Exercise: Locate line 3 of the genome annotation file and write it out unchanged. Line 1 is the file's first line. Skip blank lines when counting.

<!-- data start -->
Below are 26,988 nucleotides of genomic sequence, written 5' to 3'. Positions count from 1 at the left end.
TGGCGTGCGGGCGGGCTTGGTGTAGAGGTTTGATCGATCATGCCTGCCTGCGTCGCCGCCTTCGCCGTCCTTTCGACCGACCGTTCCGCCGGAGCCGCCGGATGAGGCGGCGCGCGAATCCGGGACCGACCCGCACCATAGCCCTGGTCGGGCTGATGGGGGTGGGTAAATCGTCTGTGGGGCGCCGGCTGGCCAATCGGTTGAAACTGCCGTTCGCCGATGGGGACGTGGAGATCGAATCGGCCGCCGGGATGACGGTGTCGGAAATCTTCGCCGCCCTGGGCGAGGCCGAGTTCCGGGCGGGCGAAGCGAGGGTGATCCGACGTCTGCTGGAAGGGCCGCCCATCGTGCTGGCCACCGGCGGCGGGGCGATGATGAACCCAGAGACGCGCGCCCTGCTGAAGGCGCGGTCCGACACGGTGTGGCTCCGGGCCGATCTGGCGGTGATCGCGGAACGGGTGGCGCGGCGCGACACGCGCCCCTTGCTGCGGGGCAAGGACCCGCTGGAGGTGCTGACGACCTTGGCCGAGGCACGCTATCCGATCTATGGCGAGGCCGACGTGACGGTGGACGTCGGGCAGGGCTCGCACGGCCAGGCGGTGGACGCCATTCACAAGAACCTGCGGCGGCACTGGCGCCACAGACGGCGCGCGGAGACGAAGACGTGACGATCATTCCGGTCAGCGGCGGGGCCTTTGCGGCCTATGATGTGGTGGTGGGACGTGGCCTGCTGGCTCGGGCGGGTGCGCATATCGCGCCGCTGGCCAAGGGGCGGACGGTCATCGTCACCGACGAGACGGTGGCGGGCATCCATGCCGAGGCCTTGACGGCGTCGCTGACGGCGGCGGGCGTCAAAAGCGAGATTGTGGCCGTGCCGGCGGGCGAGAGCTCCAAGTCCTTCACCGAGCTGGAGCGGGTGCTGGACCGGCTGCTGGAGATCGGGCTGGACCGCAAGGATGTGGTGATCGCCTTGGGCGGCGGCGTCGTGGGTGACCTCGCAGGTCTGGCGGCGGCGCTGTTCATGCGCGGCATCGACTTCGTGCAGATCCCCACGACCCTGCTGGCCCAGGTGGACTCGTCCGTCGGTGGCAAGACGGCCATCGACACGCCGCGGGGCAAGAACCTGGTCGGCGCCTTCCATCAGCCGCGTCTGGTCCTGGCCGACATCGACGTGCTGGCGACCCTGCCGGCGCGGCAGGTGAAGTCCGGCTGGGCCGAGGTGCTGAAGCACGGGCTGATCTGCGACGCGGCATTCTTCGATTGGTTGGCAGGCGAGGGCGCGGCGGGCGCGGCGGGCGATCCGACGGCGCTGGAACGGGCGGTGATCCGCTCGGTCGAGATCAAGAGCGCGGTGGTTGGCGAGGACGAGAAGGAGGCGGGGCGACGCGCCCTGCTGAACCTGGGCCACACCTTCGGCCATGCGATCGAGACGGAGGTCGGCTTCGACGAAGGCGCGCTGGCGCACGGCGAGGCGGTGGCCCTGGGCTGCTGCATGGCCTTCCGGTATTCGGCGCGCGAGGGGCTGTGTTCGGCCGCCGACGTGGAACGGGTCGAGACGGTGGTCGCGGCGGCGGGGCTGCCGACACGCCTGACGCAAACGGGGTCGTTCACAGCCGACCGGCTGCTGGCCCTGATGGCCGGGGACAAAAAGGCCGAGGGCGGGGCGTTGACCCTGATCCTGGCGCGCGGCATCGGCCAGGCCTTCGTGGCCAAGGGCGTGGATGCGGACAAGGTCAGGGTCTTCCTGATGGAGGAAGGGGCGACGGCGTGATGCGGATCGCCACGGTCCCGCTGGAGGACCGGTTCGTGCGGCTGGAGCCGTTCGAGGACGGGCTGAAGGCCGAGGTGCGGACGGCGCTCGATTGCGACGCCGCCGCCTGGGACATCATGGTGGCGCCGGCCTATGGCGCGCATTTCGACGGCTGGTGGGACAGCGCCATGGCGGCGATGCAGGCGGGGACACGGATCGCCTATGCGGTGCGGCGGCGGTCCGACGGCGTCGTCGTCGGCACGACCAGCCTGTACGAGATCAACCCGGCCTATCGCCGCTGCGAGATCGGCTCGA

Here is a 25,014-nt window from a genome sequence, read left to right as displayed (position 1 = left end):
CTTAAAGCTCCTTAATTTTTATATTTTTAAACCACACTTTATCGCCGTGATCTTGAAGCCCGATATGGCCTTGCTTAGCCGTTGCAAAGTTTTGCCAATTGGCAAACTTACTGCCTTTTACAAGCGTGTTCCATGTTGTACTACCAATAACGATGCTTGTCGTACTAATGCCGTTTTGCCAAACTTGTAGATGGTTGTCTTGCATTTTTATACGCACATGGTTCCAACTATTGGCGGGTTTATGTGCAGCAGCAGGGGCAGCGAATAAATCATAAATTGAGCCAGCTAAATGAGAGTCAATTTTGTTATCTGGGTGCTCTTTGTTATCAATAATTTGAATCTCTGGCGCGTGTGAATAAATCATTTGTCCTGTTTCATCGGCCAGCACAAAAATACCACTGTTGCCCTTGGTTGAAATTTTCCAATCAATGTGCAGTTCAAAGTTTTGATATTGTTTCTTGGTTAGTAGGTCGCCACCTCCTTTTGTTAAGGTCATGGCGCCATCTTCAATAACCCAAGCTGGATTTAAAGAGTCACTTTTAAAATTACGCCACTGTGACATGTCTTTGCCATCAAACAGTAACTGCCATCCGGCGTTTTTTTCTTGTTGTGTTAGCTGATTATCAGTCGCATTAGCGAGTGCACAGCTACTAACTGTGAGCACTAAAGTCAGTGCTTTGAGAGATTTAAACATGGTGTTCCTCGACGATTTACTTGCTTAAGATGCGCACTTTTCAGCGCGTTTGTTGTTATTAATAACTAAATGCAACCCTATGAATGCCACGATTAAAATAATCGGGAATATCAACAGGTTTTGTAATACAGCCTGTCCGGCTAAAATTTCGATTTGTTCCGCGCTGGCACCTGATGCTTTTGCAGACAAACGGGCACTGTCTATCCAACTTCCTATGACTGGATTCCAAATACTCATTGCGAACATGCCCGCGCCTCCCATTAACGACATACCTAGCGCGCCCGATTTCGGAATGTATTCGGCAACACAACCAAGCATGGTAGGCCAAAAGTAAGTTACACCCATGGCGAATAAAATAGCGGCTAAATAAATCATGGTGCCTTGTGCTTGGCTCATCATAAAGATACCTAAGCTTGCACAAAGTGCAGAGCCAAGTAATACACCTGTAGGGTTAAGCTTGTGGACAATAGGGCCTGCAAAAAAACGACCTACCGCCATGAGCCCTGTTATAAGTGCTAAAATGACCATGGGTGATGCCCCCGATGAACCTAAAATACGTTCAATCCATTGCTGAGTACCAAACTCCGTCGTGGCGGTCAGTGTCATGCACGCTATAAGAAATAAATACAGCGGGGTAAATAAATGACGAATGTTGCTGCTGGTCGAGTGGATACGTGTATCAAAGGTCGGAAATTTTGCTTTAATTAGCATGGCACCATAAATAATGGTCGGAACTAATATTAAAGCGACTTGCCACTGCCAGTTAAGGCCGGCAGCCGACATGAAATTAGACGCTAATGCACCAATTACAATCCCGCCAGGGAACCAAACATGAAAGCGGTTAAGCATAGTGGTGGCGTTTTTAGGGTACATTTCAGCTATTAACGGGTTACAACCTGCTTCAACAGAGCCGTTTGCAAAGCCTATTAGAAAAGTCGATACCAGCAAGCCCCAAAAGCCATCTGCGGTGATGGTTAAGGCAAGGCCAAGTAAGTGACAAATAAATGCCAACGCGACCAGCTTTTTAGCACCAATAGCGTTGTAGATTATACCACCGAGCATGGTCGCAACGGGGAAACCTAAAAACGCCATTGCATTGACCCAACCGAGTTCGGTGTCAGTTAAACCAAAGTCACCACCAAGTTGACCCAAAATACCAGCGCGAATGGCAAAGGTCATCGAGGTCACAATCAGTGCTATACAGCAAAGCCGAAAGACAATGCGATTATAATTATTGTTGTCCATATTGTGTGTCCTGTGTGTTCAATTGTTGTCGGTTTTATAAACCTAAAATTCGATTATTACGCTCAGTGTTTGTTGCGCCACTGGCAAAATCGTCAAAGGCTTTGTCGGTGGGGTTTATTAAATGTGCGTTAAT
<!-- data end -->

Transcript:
Here is a 25,014-nt window from a genome sequence, read left to right as displayed (position 1 = left end):